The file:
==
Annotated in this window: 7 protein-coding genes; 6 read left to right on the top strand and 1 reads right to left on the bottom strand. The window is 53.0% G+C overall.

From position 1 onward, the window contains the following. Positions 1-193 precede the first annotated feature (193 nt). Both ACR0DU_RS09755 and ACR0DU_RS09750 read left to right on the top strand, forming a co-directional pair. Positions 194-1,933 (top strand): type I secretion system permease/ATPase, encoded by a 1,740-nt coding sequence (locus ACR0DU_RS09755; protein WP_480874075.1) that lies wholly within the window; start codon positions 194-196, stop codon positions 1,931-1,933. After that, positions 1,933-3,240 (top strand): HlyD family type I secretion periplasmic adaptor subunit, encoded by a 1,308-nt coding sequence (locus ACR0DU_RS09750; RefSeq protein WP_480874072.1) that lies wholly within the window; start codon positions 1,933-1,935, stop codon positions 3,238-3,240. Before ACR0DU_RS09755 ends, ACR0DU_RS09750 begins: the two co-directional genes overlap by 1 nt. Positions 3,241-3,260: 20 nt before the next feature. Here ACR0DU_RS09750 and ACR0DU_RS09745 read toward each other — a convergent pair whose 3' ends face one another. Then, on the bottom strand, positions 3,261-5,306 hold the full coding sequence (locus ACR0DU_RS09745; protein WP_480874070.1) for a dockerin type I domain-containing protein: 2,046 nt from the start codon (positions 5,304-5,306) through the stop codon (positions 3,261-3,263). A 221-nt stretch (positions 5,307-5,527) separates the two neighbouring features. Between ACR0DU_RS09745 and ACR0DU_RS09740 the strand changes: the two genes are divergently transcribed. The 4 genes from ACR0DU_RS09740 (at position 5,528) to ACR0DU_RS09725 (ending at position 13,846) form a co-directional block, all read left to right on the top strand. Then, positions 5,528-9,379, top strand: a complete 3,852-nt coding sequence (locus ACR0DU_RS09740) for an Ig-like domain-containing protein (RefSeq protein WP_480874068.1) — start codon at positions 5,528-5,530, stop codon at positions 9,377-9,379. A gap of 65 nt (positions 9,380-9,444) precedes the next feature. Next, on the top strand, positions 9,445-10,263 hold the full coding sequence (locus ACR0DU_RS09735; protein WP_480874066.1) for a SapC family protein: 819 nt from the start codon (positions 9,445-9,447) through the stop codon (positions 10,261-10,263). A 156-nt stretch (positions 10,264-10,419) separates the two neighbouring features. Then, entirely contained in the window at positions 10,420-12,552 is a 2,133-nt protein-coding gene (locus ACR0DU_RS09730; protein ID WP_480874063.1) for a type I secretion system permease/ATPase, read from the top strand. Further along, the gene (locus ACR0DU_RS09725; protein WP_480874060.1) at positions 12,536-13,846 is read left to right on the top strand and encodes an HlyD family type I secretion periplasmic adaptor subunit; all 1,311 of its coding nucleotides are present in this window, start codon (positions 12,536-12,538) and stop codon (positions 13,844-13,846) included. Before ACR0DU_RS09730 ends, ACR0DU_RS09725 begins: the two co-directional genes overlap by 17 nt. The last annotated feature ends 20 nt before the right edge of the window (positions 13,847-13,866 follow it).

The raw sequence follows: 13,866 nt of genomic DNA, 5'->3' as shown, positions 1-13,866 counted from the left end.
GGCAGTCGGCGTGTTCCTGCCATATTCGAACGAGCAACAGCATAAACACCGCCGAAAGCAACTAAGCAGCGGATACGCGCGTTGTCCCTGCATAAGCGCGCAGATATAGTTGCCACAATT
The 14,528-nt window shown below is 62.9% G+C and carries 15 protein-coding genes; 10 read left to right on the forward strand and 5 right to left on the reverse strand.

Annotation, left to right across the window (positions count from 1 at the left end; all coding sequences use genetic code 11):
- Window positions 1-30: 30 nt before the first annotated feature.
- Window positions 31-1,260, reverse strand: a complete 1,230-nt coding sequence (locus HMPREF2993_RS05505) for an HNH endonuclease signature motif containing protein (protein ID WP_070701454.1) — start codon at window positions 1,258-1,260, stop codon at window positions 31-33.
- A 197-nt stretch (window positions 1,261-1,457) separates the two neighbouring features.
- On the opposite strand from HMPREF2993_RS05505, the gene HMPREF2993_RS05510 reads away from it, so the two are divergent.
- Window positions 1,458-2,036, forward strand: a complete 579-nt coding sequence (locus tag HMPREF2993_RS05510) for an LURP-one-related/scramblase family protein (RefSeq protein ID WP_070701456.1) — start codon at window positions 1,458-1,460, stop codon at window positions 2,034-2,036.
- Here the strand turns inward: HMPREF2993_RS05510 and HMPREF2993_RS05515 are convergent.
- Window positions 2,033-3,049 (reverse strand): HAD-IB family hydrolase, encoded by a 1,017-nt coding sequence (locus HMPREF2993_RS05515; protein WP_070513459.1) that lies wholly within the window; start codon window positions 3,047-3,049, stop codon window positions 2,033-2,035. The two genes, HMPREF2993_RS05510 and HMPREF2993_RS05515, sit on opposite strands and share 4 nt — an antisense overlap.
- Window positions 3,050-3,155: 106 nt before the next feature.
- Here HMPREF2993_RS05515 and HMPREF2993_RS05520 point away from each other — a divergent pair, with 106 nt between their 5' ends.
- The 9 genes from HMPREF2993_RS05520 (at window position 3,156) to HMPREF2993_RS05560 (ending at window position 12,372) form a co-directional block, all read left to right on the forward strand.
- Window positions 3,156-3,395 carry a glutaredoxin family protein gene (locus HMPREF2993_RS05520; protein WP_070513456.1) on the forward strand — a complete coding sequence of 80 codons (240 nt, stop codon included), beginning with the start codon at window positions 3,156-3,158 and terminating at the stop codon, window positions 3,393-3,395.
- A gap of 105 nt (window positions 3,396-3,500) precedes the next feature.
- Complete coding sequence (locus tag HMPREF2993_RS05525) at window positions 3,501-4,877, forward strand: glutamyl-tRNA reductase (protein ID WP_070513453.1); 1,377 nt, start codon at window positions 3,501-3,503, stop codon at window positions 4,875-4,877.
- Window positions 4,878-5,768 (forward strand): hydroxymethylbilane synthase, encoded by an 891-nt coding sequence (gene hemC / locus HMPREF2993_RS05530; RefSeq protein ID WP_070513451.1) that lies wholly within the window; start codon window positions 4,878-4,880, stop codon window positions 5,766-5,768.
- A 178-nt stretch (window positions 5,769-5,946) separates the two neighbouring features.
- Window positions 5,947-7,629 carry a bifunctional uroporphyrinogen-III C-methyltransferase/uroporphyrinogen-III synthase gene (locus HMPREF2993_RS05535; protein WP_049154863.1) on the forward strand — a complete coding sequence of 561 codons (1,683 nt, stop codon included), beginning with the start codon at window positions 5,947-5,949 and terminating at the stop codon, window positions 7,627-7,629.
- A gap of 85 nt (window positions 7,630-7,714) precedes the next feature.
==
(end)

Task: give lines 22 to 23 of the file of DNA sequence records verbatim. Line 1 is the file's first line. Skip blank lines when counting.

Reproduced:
- Window positions 5,947-7,629 carry a bifunctional uroporphyrinogen-III C-methyltransferase/uroporphyrinogen-III synthase gene (locus HMPREF2993_RS05535; protein WP_049154863.1) on the forward strand — a complete coding sequence of 561 codons (1,683 nt, stop codon included), beginning with the start codon at window positions 5,947-5,949 and terminating at the stop codon, window positions 7,627-7,629.
- A gap of 85 nt (window positions 7,630-7,714) precedes the next feature.